Have you ever lied in a negotiation? The most common answer is that it depends on what is meant by lying. Is representing a higher level of confidence in your BATNA than you actually believe a lie? Is stating that this offer is the best and final when you know it’s not a lie? What if there is a general perception that no one ever means best and final the first time they say it — is saying it still a lie? In a negotiation is it ever unethical to lie? My goal here is not to answer these questions but to explore how our normal ethical standards may be stretched in a negotiation.
In an article earlier this year, the Harvard Program on Negotiation (“PON”) published this article on the importance of building trust in a negotiation. There are negotiations where the development of trust is more important than in a civil case mediation but there are obvious advantages even in our negotiations. Certainly anyone negotiating with the same lawyer in multiple cases will remember past examples of unethical behavior.
Ethics in negotiation is more than just the choice between telling the truth and puffing. In this fantastic paper on negotiation, Dean Hal Abramson describes how to view all conduct as either a good practice, a tactic, or a trick. The paper is worth reading for a lot of reasons but I cite it here for examples of what some might consider unethical behavior, including the failure to bring a decision-maker to the negotiation and lying about material facts. Another trick that could be considered unethical is a demand for early mediation and subsequently pleading lack of discovery for the inability to make compromise offers.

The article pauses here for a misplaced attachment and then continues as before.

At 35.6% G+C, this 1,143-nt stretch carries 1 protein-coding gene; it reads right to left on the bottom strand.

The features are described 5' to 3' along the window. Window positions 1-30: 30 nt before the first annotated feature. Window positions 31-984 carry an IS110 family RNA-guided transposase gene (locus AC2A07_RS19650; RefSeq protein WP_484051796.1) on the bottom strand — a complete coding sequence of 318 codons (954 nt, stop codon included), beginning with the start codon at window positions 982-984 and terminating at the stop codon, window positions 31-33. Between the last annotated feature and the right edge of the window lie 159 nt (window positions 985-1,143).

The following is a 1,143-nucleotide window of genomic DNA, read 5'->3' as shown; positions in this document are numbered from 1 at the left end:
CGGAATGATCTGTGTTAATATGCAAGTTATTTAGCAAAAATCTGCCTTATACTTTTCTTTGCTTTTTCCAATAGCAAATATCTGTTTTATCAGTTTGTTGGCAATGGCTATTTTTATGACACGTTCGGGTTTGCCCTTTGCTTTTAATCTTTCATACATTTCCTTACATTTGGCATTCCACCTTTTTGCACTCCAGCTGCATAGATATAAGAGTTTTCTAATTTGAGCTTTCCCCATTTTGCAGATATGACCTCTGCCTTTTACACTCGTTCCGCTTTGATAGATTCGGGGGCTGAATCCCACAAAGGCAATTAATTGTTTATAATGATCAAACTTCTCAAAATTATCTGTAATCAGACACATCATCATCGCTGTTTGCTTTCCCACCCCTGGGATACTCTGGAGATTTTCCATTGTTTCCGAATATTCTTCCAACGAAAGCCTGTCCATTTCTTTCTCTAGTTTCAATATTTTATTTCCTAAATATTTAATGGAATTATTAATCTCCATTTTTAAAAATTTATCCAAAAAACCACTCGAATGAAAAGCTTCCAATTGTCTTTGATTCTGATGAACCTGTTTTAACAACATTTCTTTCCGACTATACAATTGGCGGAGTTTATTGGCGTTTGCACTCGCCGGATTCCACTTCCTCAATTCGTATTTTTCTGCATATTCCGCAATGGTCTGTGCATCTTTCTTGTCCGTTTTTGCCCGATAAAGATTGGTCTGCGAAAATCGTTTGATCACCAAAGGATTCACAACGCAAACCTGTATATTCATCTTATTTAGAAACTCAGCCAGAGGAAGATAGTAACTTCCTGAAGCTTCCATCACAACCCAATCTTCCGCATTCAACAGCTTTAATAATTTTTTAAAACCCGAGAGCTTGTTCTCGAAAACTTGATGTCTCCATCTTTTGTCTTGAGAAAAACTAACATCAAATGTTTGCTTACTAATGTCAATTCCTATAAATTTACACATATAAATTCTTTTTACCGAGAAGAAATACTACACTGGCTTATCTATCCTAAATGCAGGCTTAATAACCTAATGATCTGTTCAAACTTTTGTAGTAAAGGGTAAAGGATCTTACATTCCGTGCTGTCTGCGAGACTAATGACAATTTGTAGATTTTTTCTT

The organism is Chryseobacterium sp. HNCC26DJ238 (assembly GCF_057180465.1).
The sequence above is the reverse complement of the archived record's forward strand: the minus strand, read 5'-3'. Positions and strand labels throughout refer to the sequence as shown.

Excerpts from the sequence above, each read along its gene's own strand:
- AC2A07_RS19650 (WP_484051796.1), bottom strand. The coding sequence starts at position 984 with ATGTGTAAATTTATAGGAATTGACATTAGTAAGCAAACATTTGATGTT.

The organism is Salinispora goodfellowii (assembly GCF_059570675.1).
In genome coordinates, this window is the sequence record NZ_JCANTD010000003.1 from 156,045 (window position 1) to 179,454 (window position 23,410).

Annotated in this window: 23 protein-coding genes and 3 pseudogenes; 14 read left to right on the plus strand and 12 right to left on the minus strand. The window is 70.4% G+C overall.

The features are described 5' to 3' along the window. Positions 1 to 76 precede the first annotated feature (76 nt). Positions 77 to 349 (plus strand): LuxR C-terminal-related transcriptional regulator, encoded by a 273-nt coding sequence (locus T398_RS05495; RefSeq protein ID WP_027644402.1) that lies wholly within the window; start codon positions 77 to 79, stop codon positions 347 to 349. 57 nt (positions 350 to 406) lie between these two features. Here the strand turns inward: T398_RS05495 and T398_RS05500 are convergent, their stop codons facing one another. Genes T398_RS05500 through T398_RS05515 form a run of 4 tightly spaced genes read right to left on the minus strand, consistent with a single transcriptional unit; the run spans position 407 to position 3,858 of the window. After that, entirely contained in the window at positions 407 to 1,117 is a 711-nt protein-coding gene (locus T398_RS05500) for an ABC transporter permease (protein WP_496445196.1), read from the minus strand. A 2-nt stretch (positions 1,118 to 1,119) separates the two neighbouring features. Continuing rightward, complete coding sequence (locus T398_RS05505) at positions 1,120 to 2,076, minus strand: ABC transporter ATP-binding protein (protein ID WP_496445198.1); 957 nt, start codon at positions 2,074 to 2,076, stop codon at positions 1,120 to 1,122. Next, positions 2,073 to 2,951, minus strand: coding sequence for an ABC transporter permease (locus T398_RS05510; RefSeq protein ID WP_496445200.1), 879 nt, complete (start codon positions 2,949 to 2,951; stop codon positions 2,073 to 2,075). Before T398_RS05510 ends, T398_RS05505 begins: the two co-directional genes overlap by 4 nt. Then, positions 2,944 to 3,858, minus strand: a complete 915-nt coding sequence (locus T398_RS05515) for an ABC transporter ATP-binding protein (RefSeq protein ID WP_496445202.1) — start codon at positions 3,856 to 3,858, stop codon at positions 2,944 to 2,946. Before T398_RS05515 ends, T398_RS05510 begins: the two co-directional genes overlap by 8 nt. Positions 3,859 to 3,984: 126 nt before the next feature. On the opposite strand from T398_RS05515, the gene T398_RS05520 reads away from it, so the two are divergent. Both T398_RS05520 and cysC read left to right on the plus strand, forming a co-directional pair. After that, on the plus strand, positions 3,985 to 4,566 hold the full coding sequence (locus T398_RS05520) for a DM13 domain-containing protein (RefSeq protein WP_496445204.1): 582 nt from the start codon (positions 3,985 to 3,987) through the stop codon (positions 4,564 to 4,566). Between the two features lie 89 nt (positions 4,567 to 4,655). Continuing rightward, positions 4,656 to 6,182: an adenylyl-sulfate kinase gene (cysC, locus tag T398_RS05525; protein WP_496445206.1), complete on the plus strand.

Whether particular conduct is unethical is not only contextual but very much subjective. In this very recent article, the PON set out five questions you should ask yourself to determine the boundaries between right and wrong and your own ethical standards:
- Would I want others to treat me or someone close to me this way?
- Would I be comfortable if my actions were fully and fairly described in the newspaper?
- Would I be comfortable telling my best friend, spouse, or children what I am doing?
- Would I advise anyone else in my situation to act this way?
- Does this action reflect how I want to be known and remembered?
Pretty good questions to ask in any situation.